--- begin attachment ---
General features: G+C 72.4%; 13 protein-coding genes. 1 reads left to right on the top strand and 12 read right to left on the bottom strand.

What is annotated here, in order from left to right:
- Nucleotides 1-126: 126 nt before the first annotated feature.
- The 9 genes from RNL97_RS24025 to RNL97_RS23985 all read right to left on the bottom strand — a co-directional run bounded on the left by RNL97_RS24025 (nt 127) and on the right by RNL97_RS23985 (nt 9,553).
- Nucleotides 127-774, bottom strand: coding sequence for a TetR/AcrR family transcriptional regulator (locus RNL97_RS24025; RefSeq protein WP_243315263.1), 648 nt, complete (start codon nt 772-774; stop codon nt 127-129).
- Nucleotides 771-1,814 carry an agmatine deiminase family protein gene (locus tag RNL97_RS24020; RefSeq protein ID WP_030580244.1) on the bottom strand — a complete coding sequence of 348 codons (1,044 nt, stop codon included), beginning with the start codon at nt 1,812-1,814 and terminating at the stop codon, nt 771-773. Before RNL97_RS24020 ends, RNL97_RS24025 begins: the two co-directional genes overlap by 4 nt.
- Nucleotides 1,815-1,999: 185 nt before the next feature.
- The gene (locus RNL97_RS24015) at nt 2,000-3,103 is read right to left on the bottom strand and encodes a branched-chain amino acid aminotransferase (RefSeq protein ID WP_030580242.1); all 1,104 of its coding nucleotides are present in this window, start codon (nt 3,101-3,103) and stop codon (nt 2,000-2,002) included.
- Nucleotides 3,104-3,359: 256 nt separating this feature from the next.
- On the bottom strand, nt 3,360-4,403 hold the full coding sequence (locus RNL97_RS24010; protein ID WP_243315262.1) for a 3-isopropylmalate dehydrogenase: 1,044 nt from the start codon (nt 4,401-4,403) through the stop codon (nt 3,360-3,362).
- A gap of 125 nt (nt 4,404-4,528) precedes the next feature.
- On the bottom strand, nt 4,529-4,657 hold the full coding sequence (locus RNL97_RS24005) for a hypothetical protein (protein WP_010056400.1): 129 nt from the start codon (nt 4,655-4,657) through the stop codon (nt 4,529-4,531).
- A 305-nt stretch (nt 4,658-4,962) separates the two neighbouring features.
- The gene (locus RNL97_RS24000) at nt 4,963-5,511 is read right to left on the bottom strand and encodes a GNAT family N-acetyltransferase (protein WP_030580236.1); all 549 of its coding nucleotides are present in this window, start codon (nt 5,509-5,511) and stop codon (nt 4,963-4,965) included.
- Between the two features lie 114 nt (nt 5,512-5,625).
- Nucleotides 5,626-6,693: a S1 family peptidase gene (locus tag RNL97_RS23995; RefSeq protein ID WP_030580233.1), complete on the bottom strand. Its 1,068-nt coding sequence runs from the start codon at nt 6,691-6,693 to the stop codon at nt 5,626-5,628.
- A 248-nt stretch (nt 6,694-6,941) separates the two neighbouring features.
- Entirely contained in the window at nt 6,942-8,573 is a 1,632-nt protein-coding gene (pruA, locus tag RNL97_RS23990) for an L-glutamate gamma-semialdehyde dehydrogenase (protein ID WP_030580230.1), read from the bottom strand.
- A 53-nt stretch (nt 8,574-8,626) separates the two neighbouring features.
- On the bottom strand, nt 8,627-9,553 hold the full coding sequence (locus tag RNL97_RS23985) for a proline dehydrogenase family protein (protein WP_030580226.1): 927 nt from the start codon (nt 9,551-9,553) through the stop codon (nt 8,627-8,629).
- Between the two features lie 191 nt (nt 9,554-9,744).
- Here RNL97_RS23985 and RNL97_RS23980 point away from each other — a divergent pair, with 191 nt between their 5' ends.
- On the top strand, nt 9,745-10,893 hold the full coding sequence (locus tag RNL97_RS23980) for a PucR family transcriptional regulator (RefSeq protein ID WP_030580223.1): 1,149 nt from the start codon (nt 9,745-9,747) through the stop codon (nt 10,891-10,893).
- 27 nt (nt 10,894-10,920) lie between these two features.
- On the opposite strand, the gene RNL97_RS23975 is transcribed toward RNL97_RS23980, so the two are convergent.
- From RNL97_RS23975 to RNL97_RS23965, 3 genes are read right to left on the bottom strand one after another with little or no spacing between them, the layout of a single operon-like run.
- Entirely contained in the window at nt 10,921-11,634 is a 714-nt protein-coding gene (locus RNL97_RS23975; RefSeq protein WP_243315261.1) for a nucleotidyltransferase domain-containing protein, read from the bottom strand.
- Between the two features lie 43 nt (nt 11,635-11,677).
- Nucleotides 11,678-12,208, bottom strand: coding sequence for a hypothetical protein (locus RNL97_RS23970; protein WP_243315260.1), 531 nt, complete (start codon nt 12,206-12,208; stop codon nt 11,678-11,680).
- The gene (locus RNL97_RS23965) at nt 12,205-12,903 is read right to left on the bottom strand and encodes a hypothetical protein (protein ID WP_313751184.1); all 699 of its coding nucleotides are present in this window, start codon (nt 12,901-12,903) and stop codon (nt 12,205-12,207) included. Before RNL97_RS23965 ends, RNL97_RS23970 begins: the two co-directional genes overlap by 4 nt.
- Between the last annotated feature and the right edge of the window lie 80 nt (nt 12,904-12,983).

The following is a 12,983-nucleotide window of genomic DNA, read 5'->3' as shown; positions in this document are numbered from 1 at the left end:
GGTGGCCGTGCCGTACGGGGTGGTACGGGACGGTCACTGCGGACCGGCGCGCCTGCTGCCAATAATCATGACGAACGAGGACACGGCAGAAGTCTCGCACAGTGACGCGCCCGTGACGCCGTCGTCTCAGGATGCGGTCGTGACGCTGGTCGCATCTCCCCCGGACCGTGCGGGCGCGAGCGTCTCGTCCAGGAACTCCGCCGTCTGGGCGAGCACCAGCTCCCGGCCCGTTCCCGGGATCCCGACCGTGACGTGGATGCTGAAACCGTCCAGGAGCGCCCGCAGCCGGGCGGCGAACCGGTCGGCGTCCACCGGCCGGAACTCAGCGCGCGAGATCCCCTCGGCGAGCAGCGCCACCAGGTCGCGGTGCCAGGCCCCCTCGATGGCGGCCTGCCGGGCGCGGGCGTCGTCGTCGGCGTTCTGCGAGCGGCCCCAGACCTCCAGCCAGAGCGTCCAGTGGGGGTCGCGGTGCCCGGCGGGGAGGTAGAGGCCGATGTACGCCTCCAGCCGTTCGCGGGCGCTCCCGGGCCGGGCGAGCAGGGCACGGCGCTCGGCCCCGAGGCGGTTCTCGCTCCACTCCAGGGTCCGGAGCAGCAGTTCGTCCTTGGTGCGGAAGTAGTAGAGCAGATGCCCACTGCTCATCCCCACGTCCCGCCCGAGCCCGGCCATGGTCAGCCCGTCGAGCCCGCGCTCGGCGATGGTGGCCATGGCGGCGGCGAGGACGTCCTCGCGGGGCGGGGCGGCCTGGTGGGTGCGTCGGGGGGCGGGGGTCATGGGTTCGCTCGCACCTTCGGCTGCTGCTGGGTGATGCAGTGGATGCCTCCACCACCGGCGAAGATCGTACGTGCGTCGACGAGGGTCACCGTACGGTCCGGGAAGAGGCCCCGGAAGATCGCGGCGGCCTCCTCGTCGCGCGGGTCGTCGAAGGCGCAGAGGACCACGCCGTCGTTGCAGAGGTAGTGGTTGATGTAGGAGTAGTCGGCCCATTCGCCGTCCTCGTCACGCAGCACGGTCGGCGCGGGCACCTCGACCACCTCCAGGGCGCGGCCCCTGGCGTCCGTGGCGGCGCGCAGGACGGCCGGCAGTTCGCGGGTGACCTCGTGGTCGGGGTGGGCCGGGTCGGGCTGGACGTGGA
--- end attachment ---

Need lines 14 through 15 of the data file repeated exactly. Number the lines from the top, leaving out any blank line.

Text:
- The gene (locus RNL97_RS24000) at nt 4,963-5,511 is read right to left on the bottom strand and encodes a GNAT family N-acetyltransferase (protein WP_030580236.1); all 549 of its coding nucleotides are present in this window, start codon (nt 5,509-5,511) and stop codon (nt 4,963-4,965) included.
- Between the two features lie 114 nt (nt 5,512-5,625).